Author: Leigh Sparks
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2.11.2018 Details of my two new books added – Logistics and Retail Management and Food Retailing and Sustainable Development
12.07.2018 Our final Trading Places column for Town & Country Planning is now available on the Trading Places section of this blog
Top Posts & Pages
- Co-operative Tokens, Sports Direct and The Bristol Pound
- Retail Armageddon or Reinvention?
- Retail Armageddon - Non Food
- Retail Branding: it's not (just) private label
- Retail Armageddon
- Albert Gubay 1928-2016
- Twenty One Years of UK Grocery Market Share
- Efficiency or Idiocy?
- UK Grocery Market Share 1997-2019
Writing About ...
- Follow Stirlingretail on WordPress.com
Category Archives: Local Authorities
The significance of shopping centres across Scotland is undeniable and has been the subject of interest for Scotland’s Towns Partnership (with REVO and DWF LLP), as this blog has noted before. Last week the same partners brought together a range … Continue reading →
A fair degree of concern was whipped up in the run-up to the New Year by the vote in the Scottish Parliament to give local councils the ability to set non-domestic, i.e. business rates. This is not yet confirmed as … Continue reading →
One of the now established features of Scotland’s Towns Partnership and Scotland’s Towns Week is the Annual Conference. For many years it has been located in the Central Belt, but for 2019 it relocated to Aberdeen. There are many good … Continue reading →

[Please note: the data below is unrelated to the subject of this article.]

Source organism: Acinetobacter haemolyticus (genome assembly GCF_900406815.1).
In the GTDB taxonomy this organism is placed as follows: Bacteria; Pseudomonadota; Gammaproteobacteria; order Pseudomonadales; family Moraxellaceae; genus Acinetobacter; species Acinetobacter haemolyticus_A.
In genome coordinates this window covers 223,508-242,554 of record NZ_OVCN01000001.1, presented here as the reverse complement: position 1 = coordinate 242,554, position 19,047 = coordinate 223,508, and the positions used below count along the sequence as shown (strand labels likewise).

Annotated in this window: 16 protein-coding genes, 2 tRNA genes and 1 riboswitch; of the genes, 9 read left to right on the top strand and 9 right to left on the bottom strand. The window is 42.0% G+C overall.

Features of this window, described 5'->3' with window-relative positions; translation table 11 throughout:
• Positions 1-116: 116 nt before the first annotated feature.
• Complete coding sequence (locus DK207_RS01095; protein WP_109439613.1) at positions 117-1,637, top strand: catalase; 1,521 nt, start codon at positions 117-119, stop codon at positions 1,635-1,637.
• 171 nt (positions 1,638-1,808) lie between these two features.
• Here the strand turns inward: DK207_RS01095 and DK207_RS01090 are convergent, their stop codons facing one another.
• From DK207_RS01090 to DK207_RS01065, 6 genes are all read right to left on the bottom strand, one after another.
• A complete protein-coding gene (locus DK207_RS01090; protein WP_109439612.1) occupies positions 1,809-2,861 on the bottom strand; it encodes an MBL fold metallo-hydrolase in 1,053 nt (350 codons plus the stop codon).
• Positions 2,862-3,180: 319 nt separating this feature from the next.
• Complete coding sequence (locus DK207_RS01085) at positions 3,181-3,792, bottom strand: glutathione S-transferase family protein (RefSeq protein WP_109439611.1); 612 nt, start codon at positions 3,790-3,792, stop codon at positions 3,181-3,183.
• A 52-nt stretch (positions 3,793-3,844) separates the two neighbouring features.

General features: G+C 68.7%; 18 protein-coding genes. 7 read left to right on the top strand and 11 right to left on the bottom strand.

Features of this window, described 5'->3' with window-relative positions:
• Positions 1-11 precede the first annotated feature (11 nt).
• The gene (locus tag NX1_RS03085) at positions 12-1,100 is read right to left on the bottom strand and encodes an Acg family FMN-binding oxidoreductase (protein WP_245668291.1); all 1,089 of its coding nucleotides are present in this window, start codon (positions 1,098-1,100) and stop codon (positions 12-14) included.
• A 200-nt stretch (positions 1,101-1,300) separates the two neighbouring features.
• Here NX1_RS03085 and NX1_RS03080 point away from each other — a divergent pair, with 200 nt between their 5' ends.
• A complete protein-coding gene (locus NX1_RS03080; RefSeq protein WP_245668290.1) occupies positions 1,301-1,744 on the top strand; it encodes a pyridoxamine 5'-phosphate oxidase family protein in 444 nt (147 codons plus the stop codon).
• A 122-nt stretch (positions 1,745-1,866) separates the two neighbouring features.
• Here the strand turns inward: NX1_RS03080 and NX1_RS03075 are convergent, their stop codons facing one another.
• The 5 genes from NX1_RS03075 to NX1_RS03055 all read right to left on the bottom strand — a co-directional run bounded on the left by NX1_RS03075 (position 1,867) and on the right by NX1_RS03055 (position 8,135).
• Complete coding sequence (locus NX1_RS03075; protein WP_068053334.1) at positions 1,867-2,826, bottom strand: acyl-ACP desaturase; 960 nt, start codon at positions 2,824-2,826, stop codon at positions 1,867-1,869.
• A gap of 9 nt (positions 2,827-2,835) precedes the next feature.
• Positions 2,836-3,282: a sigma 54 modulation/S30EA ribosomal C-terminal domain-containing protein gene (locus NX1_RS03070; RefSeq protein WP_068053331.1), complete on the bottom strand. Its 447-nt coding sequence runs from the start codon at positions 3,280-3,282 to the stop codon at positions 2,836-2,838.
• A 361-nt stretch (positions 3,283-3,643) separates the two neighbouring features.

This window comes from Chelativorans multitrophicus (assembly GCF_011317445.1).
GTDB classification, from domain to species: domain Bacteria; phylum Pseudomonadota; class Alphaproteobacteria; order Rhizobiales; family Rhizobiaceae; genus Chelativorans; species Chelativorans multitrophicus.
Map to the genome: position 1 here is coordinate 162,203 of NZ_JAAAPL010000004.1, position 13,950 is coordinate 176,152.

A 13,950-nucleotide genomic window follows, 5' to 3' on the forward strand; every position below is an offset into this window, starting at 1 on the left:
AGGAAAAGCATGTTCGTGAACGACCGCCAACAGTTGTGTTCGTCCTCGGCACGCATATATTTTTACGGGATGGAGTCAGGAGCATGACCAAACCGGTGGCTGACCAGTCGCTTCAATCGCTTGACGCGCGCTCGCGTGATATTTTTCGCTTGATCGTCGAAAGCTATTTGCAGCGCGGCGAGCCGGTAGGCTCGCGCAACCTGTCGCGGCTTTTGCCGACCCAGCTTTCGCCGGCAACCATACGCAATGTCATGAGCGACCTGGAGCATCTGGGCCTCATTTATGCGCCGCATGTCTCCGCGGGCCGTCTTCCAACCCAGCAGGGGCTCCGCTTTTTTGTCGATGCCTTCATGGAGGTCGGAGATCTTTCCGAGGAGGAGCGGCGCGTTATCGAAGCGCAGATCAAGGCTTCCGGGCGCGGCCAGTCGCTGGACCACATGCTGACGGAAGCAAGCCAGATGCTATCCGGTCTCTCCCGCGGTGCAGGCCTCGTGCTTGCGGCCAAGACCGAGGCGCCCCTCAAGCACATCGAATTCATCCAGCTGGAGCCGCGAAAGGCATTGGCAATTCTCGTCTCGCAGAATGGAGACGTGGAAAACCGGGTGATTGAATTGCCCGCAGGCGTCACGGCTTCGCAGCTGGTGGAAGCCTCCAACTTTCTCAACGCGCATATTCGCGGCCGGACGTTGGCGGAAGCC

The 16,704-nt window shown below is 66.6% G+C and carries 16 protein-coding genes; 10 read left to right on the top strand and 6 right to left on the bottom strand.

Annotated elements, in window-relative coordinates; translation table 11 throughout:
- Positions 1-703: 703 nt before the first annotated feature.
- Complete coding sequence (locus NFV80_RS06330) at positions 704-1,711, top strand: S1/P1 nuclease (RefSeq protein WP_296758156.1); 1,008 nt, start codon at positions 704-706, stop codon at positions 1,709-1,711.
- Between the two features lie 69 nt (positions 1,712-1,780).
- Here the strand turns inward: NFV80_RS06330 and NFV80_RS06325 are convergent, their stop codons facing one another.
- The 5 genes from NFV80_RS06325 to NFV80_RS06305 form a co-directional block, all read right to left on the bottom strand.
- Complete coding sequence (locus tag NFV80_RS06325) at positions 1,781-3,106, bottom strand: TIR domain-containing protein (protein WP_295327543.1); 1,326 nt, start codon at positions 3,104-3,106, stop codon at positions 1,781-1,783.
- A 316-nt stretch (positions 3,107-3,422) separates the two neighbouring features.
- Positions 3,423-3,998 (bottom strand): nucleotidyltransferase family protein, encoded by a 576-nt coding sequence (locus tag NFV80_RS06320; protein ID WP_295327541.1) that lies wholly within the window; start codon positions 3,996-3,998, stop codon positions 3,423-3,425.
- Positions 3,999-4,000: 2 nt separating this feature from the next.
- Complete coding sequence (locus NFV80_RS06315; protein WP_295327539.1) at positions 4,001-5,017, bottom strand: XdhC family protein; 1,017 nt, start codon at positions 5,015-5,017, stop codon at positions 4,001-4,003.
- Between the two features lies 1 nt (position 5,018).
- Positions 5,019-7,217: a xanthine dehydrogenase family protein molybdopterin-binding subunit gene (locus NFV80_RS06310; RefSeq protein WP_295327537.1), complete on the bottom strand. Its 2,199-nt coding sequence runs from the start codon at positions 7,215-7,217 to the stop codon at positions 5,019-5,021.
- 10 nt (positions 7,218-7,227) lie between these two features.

I was recently asked to do a 10 minute reflection on the state of towns and town centres in Scotland and the work that has derived from the Fraser Review (the National Review of Town Centres) and from Scotland’s Towns Partnership. … Continue reading →
During the National Review of Town Centres, I was introduced to Neil McInroy and his work as the Chief Executive of CLES. We subsequently begin to work together on the specific project of Understanding Scottish Places and he has been … Continue reading →
There is no doubt that retailing is undergoing a major transformation. In popular press terms this is the ‘death of the high street’, a phrase which is wrong on so many levels; it is not the death and it is … Continue reading →
As an academic, I probably have an irrational interest in data. To a great extent it is academic life-blood and I seem to have spent a lot of my adult life either obsessing or arguing over it. It therefore really … Continue reading →